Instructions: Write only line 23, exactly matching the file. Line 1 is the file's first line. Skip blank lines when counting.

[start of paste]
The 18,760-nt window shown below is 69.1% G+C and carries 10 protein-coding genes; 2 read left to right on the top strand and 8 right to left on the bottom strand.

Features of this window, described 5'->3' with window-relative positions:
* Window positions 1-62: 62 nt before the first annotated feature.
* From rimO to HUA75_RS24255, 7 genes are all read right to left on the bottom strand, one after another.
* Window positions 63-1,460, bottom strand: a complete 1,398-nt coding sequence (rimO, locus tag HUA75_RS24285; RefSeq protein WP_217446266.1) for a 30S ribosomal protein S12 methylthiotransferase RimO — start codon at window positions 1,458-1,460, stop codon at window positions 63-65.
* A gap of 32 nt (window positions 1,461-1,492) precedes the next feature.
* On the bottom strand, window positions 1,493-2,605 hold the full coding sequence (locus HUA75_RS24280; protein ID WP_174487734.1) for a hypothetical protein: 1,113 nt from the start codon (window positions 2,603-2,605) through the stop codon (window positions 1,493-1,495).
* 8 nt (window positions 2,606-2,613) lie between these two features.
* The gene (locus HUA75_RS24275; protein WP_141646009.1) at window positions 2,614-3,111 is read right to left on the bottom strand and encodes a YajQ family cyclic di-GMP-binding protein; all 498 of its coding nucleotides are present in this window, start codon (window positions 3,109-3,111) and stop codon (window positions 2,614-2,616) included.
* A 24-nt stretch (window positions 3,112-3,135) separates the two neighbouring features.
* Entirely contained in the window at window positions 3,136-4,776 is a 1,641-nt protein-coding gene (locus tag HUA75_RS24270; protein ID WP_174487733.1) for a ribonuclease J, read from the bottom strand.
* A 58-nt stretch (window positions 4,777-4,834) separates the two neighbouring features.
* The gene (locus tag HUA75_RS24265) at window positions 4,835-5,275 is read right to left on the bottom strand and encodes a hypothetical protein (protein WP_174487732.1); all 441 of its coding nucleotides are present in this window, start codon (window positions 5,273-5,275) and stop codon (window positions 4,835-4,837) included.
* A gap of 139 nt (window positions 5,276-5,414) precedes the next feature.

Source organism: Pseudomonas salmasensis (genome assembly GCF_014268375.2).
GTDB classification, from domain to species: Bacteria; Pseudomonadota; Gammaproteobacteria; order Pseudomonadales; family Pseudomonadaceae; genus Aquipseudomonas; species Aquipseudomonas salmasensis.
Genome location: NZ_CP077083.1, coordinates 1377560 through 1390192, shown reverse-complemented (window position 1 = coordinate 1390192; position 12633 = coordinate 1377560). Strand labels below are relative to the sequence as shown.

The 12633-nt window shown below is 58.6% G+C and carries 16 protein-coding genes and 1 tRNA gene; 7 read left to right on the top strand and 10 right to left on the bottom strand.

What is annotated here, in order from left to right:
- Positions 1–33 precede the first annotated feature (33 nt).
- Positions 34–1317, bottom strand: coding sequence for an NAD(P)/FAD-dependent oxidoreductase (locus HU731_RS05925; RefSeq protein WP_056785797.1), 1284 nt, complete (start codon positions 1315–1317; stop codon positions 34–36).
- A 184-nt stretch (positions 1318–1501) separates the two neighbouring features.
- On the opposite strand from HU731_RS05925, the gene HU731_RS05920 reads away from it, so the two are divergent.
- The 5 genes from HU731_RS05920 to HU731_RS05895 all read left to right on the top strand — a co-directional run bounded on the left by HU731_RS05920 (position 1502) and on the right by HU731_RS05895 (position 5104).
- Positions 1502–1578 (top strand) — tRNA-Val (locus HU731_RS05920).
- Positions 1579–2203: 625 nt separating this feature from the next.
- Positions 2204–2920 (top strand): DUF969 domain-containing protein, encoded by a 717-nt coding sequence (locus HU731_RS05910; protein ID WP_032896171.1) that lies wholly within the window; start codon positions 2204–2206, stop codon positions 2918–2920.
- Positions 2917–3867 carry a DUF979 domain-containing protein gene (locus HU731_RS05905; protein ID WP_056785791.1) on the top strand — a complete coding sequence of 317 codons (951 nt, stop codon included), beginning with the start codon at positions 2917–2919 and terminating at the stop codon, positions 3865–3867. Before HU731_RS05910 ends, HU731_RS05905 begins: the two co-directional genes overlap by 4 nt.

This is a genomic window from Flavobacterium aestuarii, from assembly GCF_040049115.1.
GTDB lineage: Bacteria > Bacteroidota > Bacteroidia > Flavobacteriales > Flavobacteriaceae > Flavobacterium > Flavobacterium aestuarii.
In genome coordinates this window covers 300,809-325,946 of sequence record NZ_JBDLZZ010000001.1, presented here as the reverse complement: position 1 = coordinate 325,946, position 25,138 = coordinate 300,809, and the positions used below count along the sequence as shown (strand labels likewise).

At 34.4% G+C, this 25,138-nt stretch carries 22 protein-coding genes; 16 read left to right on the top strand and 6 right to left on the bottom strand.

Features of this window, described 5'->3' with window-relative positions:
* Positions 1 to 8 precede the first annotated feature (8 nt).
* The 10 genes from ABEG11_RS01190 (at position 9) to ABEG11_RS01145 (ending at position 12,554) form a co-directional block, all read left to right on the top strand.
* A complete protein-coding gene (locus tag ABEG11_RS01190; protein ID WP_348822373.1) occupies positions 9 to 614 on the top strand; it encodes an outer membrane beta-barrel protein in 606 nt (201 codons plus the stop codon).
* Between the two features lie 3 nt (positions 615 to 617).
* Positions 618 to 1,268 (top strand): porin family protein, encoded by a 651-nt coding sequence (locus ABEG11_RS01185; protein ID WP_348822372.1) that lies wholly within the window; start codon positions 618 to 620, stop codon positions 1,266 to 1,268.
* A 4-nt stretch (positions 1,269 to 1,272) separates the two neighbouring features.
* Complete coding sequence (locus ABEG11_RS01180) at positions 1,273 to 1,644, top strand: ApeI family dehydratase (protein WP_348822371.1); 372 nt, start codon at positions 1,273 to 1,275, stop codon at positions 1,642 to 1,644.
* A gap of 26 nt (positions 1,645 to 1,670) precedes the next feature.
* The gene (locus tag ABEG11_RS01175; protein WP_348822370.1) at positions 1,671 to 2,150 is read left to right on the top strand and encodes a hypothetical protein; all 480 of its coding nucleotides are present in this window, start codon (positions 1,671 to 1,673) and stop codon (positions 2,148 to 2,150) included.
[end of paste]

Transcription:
- On the opposite strand from HU731_RS05925, the gene HU731_RS05920 reads away from it, so the two are divergent.